BELINDA GROVER PHOTOGRAPHY

STOPS ALONG THE WAY


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TIME PASSAGES

This building is a landmark on a gritty downtown street corner, sandwiched between an alley and apartment building. It’s been a Bible depot, reading room and gathering place.  When trying to find out more about it, I learned that it had closed permanently. Perhaps another victim of the times.


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ANGRY BIRD

We were taking photos of an adult and osprey chick on their nest at a respectful distance (with long lenses and at least 40 feet below 😏 ) but the osprey parent was not happy at all. It flew from the nest, circled above and flew uncomfortably low and close. We took the hint and walked quickly back to the car, content with the photos we had got.


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Milkweed Bug (Correction)

The insect under question was misidentified as a Milkweed Beetle when first posted. (See Steve Gingold’s comment)

I was happy to get this shot so late in September as we’ve had several frost advisories at night.  The milkweed bug didn’t seem to mind though. I had also planned to take landscape shots that morning, so this wasn’t taken with my macro gear. The natural light provided this interesting effect.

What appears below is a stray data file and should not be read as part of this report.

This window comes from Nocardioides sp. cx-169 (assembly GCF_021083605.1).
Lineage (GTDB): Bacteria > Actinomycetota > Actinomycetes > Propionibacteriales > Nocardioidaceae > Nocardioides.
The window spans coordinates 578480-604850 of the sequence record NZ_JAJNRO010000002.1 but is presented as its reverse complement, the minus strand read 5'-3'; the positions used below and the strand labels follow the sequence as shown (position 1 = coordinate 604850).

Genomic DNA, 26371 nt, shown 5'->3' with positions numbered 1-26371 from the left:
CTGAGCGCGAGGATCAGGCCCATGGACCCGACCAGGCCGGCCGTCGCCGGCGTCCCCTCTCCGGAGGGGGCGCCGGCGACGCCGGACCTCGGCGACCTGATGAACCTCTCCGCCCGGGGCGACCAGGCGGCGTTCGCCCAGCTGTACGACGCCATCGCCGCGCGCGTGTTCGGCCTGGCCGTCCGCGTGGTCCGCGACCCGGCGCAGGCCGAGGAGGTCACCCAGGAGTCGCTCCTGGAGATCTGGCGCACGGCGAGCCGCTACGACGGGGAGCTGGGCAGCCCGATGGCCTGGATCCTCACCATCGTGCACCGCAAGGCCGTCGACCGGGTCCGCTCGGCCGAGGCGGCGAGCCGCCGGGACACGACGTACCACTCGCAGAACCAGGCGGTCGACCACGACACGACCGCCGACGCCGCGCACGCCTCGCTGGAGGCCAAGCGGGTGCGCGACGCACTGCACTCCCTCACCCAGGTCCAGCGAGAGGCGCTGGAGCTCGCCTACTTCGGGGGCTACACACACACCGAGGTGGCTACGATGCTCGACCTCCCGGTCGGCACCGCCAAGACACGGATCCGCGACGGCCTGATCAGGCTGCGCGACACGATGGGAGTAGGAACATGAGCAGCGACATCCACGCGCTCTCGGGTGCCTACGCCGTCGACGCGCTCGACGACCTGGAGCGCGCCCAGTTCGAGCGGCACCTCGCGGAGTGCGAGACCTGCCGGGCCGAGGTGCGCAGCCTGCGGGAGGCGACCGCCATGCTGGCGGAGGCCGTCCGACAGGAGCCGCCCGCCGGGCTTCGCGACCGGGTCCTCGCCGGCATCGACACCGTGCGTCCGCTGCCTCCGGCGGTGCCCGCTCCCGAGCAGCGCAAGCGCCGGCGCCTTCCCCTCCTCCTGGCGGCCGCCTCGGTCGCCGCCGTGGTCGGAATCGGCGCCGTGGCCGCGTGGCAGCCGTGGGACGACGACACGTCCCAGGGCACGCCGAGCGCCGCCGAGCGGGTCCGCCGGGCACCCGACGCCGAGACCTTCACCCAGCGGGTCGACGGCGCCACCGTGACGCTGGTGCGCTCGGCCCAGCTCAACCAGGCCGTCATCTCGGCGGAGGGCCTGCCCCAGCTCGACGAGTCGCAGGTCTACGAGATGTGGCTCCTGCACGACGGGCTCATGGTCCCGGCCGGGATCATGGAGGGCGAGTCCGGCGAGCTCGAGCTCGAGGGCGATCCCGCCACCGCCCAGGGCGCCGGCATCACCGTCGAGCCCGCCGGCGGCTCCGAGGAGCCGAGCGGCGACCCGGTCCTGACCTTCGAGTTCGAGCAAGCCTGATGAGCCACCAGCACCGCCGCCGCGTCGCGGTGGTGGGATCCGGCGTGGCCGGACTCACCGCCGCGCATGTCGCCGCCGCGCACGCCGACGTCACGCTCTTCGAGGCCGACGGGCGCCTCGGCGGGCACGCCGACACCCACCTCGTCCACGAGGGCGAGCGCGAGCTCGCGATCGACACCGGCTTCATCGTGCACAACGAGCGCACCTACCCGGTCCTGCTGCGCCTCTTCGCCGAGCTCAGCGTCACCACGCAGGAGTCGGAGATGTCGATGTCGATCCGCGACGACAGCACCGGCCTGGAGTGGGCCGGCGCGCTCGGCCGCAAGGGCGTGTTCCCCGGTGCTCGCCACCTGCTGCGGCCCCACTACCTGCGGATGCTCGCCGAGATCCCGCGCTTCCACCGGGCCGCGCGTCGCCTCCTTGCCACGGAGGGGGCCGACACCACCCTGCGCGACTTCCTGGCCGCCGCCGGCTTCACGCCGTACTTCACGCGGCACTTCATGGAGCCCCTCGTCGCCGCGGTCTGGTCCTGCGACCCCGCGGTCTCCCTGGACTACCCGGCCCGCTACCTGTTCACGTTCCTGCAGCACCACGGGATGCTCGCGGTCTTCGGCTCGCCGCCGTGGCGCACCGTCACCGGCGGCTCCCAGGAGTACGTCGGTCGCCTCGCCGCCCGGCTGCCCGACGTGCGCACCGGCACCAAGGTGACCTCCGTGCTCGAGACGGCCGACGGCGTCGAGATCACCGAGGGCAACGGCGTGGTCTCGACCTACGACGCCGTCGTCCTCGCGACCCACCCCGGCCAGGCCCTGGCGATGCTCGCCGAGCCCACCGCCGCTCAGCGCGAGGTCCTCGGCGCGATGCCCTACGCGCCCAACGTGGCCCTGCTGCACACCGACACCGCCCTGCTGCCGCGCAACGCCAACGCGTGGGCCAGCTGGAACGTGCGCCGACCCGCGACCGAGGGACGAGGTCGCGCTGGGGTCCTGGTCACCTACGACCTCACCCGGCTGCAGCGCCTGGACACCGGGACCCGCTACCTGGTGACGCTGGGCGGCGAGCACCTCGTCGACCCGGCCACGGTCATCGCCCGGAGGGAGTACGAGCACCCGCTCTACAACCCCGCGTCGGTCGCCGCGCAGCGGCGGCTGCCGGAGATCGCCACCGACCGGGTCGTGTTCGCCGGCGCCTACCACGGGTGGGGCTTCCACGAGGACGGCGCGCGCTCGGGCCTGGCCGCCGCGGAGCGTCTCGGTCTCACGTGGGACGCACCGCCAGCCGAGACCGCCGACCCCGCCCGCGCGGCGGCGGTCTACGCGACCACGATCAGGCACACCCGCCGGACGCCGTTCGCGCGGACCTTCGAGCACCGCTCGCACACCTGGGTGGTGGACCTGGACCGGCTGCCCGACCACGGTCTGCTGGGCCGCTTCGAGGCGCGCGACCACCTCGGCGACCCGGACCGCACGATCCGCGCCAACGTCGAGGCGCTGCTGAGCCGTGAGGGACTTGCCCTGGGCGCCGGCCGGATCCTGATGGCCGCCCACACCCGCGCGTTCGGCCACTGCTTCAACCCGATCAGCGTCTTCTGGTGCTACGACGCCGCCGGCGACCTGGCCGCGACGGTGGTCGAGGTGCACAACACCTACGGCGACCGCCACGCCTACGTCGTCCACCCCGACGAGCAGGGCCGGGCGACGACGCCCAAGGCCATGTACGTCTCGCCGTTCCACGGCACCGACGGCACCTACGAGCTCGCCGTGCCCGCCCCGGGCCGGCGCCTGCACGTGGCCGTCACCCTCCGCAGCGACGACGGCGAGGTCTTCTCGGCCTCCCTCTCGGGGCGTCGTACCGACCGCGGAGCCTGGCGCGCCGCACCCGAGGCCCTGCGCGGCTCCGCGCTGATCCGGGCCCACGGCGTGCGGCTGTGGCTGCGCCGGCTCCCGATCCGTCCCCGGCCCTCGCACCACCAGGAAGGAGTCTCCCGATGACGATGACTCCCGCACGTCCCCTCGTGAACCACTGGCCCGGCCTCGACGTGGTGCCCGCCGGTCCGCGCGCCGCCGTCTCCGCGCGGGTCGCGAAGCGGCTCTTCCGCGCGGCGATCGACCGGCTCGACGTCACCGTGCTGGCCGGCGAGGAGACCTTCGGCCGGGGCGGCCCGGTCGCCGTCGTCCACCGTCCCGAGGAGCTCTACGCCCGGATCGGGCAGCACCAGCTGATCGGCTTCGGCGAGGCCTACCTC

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OSPREYS, LATE SUMMER

Volunteers had built two nesting platforms by a local marsh and we’ve been lucky to see osprey there most summers. I’m glad we passed by when we did because on our second visit in early September the nest was empty. The birds had probably begun their migration south.

 


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RING-BILLED GULL

Ring-billed gulls don’t overwinter here, and will head towards the Great Lakes or the Southern United States when the cold sets in. They are very common during the warmer months and when seen outside the city, in a natural setting, are quite attractive birds.


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OFF A COUNTRY ROAD

Friends introduced us to this spot a number of years ago and we’ve been returning ever since. We’ve seen egret and osprey here (we saw both this visit) but I’d come back just for the view.  I’ve never seen beaver though; there’s no fresh wood on the lodge so I think it’s probably been abandoned.


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AMERICAN BLACK DUCK (TWO PHOTOGRAPHS)

The American Black Duck is very similar in appearance to the female mallard, although its feathers are darker and its bill is an olive yellow. Not as common here as the mallard but still well represented.